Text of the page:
You can’t nurture and develop talent if you take no interest in its longer-term evolution. At present, literary agents seem to be performing that role very successfully. On our data at least, few publishers can say the same. Since our site is proud to serve writers seeking agents, we’re delighted that published authors share our favourable view of literary agents.

Conclusion #6: Authors feel poorly paid and poorly treated

It’s common for surveys like this one to report, by way of headline, that authors are badly paid. And, indeed, our median author received an adance that was somewhat less than $10,000 – or, let’s say, about £5,000. That figure, however, includes many academic authors, or poets, or people bringing out smaller books with smaller presses. It would be fair to assume that those people aren’t really turning to publication primarily as a source of income.

On the other hand, if we focus only on authors who (a) have agents and (b) sell their work to Big 5 or other large trade publishers, it would be fair to assume both that those writers are writing primarily as a way to make a living and (certainly) that they represent the most commercially successful cross-section of our sample. Even here, however, our median author received an advance of just $20,000 or so (£13,000), which will not strike most people as a handsome income, (though royalties and overseas rights sales will tend to increase that amount.)

Whether these sums feel like fair rewards, given the broader industry context, is perhaps more telling. And, when asked for their broad agreement/disagreement with a number of possible statements about publishers, only 7.5% of authors feel well-paid by their publishers. If we select only those authors who have literary agents and are with major publishers, that scant 7.5% stat rises … to 9.5%. When you consider that the average Big 5 graduate trainee is paid around 50% more than that median Big 5 advance, you can understand that authorial frustration.

Now, to be fair, the industry has never claimed to offer large rewards to the bulk of those who write for it, yet you would hope a lack of financial remuneration is made up for by good treatment in other respects. Our data, however, do not provide evidence of that good treatment. Only one quarter of our respondents felt well-treated by their publisher “in non-financial ways”. The agented/large publisher authors felt well-treated just 31% of the time.

That seems a dispiriting result.

The only other firm messages from this question were that a clear majority of authors felt that the industry had been “lazy and un-innovative” when it came to digital matters, but that only a smallish minority (about 16% of respondents) think the industry is likely to vanish anytime soon. Curiously, most authors don’t think that publishers constitute a “crucial bastion of culture and learning”, a result I am not able to explain. (Except possibly as a matter of priming: it may be that by asking our authors to think through their relationships with publishers, we accidentally primed a kind of surliness by the time we reached this point in the survey. I’d also note that only 30% or so of authors felt that Amazon treats self-publishing authors well.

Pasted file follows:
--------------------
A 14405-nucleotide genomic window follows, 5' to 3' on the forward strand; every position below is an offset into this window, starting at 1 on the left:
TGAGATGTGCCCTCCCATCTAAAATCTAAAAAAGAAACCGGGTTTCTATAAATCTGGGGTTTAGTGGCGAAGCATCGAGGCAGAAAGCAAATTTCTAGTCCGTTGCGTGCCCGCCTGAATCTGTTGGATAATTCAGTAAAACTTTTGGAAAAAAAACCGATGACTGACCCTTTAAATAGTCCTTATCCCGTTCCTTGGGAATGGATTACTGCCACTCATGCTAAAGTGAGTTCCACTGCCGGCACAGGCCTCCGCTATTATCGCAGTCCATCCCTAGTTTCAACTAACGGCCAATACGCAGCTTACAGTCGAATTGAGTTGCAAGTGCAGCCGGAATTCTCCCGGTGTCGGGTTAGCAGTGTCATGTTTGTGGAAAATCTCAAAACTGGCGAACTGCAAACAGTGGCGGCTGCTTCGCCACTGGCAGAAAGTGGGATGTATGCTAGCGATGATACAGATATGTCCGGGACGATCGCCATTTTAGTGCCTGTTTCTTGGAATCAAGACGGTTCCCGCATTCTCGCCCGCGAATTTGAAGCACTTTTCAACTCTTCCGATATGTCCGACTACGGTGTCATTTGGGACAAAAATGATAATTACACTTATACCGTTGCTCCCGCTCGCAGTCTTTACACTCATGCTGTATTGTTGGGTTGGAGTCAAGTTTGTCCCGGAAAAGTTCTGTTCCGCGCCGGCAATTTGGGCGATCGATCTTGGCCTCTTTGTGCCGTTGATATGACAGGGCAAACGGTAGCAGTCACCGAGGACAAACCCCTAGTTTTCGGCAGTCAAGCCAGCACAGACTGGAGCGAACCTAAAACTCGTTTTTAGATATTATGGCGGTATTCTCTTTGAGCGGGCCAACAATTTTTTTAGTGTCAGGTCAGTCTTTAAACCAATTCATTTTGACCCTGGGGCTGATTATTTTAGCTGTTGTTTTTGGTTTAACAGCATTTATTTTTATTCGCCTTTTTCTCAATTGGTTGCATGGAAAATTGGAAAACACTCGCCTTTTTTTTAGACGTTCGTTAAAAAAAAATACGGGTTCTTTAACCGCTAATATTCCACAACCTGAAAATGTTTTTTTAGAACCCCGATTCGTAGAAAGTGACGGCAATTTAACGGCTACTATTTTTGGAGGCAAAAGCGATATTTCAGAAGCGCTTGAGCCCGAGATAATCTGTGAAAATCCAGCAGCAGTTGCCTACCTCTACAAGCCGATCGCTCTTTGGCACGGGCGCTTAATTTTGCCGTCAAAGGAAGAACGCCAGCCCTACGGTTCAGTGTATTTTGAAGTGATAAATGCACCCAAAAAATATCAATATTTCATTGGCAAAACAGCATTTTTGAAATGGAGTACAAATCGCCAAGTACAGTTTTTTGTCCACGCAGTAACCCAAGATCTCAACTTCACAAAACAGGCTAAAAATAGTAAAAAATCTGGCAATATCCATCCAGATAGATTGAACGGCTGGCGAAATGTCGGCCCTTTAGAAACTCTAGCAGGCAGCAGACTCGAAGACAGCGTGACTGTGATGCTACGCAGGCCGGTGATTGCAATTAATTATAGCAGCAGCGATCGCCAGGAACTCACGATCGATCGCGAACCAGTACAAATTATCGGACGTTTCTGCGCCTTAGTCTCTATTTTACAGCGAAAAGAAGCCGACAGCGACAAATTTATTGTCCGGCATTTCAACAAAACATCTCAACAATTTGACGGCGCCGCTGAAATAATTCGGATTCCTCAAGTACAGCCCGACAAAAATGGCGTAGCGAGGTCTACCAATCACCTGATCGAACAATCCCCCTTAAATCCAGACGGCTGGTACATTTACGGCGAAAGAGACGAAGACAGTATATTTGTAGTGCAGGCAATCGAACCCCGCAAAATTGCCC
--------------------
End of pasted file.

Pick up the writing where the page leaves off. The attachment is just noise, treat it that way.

Given that Amazon offers access to pretty much every reader in the world via a well-designed author-interface that costs nothing to access, that delivers instant results, that provides real-time sales data and very swift payment – and bearing in mind also that the firm’s sites and e-reader technologies are both state-of-the-art and have cost billions to invent and create – you sort of have to wonder what the 70% of hold-outs want from a self-pub company. In short, I think there is some evidence of surliness towards the end of our survey.)

Conclusion #7: Authors aren’t leaving the traditional industry

You might think that our results so far would imply that a broad swath of authors would consider leaving the traditional publishing industry altogether. And, indeed, there is some support for that view, as evidenced by this: some 44% of traditionally published authors have also self-published.

Yet this data may well mean less than appears. To speak personally for a moment, I have self-published work in both the UK and US. In Britain, I’ve self-published some of my older work, where I never sold the e-rights. I make a couple of hundred pounds a month from the exercise, but not even remotely enough money to base a career on. In the US, I’m currently self-publishing some of my front-list work (for reasons explained rather exhaustively here), but I’m conventionally published in Britain, France, Germany, Spain, Italy, the Netherlands, and elsewhere besides. Those relationships contribute the vast bulk of my authorial income and I have absolutely no intention of disrupting them. I’d be crazy to do so.

In short, it may be that plenty of authors are happy to self-publish their older or more marginal work, or self-publish in territories where traditional print publishing didn’t quite work out for them – yet those same authors have absolutely no intention of self-publishing their current, front-list work if they have an alternative.

Just under a quarter of respondents say they’d feel excited by the adventure of self-publishing. Well over a third say they’d feel negative, or worse. But perhaps the key stat in this set of responses is that the question itself was skipped by more than half of respondents … a fact which suggests, to me at least, that most respondents were thinking, “I would never self-publish” (or perhaps “would never self-publish a front-list work in my home market”).

That lack of enthusiasm for the new frontiers of self-pub is also evident when we focus directly on the cash implications of going independent. Our last question on that was skipped by most respondents, suggesting that the topic did not feel involving. And of those who did respond, only 15% of authors felt confident of improving their financial outcomes.